Kim, who attended some of those events, “criticised that the simultaneous spread of fever with the capital area as a centre shows that there is a vulnerable point in the epidemic prevention system we have already established,” KCNA said.
Kim said actively isolating and treating people with fevers is a top priority, while calling for scientific treatment methods and tactics, and measures to supply medication.
In another dispatch, KCNA said health authorities were trying to organise testing and treatment systems and bolster disinfection work.
The rapid spread of the virus highlights the potential for a major crisis in a country that lacks medical resources and has refused international help with vaccinations while keeping its borders shut.
Analysts said the outbreak could worsen the country’s already tough food situation this year, with the lockdown hampering its “all-out fight” against drought and the mobilisation of labour.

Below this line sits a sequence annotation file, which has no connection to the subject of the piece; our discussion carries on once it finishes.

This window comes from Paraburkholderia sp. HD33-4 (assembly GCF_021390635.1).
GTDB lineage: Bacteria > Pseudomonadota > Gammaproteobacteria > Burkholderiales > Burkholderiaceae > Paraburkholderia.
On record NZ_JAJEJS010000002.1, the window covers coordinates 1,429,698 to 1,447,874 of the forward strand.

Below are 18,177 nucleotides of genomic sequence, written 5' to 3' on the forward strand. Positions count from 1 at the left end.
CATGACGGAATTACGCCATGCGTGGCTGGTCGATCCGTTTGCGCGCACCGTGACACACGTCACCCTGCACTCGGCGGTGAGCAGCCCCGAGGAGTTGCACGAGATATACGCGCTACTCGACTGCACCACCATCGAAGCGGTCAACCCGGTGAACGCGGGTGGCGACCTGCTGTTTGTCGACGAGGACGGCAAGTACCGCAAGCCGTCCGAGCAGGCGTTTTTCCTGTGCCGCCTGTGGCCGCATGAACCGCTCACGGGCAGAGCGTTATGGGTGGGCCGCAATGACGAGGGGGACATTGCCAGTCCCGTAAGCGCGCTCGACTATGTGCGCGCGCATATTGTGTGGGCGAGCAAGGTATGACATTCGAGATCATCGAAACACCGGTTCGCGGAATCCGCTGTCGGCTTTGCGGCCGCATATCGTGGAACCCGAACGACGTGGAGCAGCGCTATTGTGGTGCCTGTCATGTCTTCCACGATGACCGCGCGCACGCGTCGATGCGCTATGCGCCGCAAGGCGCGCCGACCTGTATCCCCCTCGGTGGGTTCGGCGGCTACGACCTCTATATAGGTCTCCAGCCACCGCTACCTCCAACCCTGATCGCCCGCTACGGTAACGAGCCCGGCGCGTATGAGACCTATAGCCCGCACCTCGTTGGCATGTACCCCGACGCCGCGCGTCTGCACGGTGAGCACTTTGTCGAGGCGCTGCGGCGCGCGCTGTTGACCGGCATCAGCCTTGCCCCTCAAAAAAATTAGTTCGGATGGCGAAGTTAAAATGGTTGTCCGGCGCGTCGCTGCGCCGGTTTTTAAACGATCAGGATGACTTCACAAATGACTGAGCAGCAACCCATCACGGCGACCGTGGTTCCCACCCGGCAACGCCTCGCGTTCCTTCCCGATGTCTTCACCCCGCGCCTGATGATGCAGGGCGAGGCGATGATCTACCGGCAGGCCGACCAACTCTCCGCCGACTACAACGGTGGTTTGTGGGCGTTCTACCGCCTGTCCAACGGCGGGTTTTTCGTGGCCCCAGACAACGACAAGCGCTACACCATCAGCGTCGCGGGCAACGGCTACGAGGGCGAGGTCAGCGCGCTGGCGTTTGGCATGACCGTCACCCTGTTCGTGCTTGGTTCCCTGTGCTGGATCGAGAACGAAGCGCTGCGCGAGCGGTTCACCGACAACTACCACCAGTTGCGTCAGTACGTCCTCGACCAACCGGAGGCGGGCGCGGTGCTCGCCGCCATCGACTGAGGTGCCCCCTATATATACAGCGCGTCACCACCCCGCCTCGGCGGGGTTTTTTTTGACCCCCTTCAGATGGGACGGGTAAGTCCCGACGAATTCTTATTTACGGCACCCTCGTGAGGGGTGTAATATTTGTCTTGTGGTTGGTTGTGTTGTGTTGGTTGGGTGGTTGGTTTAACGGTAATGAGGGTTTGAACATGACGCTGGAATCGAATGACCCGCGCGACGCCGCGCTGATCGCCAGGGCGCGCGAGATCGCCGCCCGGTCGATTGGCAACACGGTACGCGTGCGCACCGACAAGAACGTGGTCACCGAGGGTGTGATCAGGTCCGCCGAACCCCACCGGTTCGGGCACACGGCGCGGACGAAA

CALLS FOR AID
North Korea said last year it had developed its own polymerase chain reaction (PCR) equipment for COVID tests. But it declined vaccine supplies from the COVAX global sharing programme and China, possibly leaving the vast majority of people in a relatively young society at higher risk of infection.
North Korea has so far not publicised any new calls for help in countering the outbreak, but some observers were optimistic that the disclosure was a signal that the government would soon accept vaccines or other aid.
Yoon’s pledge for support came a day after Kwon Young-se, his nominee to be the unification minister, responsible for inter-Korean ties, said at his confirmation hearing that he would push for humanitarian assistance for the North, including COVID treatment, syringes and other medical supplies.
A unification ministry spokesman said on Friday that about 95.4 billion won ($74.1 million) from an inter-Korean cooperation fund was earmarked to facilitate exchanges in the health and medical area.
A U.S. State Department spokesperson said it had no plans to send vaccines to North Korea but supported international efforts to provide aid to vulnerable people there, urging Pyongyang to facilitate that work.